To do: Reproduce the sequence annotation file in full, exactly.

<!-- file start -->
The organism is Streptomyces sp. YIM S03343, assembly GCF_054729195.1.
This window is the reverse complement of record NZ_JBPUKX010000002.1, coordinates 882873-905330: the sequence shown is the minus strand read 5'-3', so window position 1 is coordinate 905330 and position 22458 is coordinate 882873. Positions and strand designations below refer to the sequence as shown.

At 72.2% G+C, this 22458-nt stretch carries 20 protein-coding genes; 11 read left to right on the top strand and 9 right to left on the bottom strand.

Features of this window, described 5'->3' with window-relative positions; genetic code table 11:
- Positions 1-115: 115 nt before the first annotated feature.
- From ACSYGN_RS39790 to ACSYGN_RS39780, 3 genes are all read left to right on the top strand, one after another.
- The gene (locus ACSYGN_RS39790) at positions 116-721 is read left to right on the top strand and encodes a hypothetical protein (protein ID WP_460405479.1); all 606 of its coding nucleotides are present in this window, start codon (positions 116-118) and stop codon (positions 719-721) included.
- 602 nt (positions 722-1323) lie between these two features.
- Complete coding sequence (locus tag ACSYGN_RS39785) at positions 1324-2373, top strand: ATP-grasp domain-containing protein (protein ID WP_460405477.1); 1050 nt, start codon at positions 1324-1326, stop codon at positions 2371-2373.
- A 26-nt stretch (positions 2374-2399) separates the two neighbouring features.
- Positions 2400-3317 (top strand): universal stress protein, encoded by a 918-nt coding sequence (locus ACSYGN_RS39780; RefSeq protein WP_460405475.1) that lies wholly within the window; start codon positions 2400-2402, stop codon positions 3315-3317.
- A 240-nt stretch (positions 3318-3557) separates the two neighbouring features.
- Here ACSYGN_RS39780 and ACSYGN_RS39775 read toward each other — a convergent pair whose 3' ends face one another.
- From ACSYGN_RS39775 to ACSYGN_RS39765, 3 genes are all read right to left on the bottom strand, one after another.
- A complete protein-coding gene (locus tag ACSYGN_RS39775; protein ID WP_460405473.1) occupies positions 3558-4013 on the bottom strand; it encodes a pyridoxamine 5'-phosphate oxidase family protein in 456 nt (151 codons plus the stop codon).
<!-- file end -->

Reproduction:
The organism is Streptomyces sp. YIM S03343, assembly GCF_054729195.1.
This window is the reverse complement of record NZ_JBPUKX010000002.1, coordinates 882873-905330: the sequence shown is the minus strand read 5'-3', so window position 1 is coordinate 905330 and position 22458 is coordinate 882873. Positions and strand designations below refer to the sequence as shown.

At 72.2% G+C, this 22458-nt stretch carries 20 protein-coding genes; 11 read left to right on the top strand and 9 right to left on the bottom strand.

Features of this window, described 5'->3' with window-relative positions; genetic code table 11:
- Positions 1-115: 115 nt before the first annotated feature.
- From ACSYGN_RS39790 to ACSYGN_RS39780, 3 genes are all read left to right on the top strand, one after another.
- The gene (locus ACSYGN_RS39790) at positions 116-721 is read left to right on the top strand and encodes a hypothetical protein (protein ID WP_460405479.1); all 606 of its coding nucleotides are present in this window, start codon (positions 116-118) and stop codon (positions 719-721) included.
- 602 nt (positions 722-1323) lie between these two features.
- Complete coding sequence (locus tag ACSYGN_RS39785) at positions 1324-2373, top strand: ATP-grasp domain-containing protein (protein ID WP_460405477.1); 1050 nt, start codon at positions 1324-1326, stop codon at positions 2371-2373.
- A 26-nt stretch (positions 2374-2399) separates the two neighbouring features.
- Positions 2400-3317 (top strand): universal stress protein, encoded by a 918-nt coding sequence (locus ACSYGN_RS39780; RefSeq protein WP_460405475.1) that lies wholly within the window; start codon positions 2400-2402, stop codon positions 3315-3317.
- A 240-nt stretch (positions 3318-3557) separates the two neighbouring features.
- Here ACSYGN_RS39780 and ACSYGN_RS39775 read toward each other — a convergent pair whose 3' ends face one another.
- From ACSYGN_RS39775 to ACSYGN_RS39765, 3 genes are all read right to left on the bottom strand, one after another.
- A complete protein-coding gene (locus tag ACSYGN_RS39775; protein ID WP_460405473.1) occupies positions 3558-4013 on the bottom strand; it encodes a pyridoxamine 5'-phosphate oxidase family protein in 456 nt (151 codons plus the stop codon).